Public Authority or Body?

Public authorities and bodies include national, regional and local authorities, but the concept typically also includes a range of other bodies governed by public law.

It is recommended, as a good practice, that private organisations carrying out public tasks or exercising public authority should designate a DPO.

Core activities can be defined as the key operations necessary to achieve an organisation’s (controller or processor’s) goals. For example, a private security company which carries out surveillance of private shopping centres and/or public spaces using CCTV would be required to appoint a DPO as surveillance is a core activity of the company. On the other hand, it would not be mandatory to appoint a DPO where an organisation undertakes activities such as payroll and IT support as, while these involve the processing of personal data, they are considered ancillary rather than core activities.

Large-scale processing

While the GDPR does not define large-scale the following factors should be taken into consideration;

  • The number of individuals (data subjects) concerned – either as a specific number or as a proportion of the relevant population
  • The volume of data and/or the range of different data items being processed
  • The duration, or permanence, of the data processing activity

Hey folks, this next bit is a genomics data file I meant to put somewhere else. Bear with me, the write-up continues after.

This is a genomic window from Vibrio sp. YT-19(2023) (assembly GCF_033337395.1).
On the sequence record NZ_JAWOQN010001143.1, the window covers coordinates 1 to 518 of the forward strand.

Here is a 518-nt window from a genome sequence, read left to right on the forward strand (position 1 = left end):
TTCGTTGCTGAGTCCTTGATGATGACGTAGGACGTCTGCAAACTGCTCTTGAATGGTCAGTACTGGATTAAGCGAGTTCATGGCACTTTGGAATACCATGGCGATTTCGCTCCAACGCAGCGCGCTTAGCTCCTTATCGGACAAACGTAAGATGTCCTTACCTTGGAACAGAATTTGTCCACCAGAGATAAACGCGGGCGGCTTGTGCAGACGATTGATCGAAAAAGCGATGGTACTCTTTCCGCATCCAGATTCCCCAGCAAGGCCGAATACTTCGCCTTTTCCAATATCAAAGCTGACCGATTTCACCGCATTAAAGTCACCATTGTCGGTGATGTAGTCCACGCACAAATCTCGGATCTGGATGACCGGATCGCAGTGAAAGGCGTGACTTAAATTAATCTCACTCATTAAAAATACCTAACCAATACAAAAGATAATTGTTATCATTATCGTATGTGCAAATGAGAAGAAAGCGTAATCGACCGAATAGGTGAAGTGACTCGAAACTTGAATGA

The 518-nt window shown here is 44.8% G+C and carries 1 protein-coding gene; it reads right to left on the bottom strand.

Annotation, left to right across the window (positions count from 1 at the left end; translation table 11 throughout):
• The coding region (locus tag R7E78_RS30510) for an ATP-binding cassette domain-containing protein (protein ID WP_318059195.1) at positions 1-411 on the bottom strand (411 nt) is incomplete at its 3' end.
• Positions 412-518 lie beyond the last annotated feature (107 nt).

• The geographical extent of the processing activity

Examples of large-scale processing include:

  • processing of patient data in the regular course of business by a hospital
  • processing of travel data of individuals using a city’s public transport system (e.g. tracking via travel cards)
  • processing of real time geo-location data of customers of an international fast food chain for statistical purposes by a processor specialised in providing these services
  • processing of customer data in the regular course of business by an insurance company or a bank
  • processing of personal data for behavioural advertising by a search engine
  • processing of data (content, traffic, location) by telephone or internet service providers

Examples that do not constitute large-scale processing include:

  • processing of patient data by an individual doctor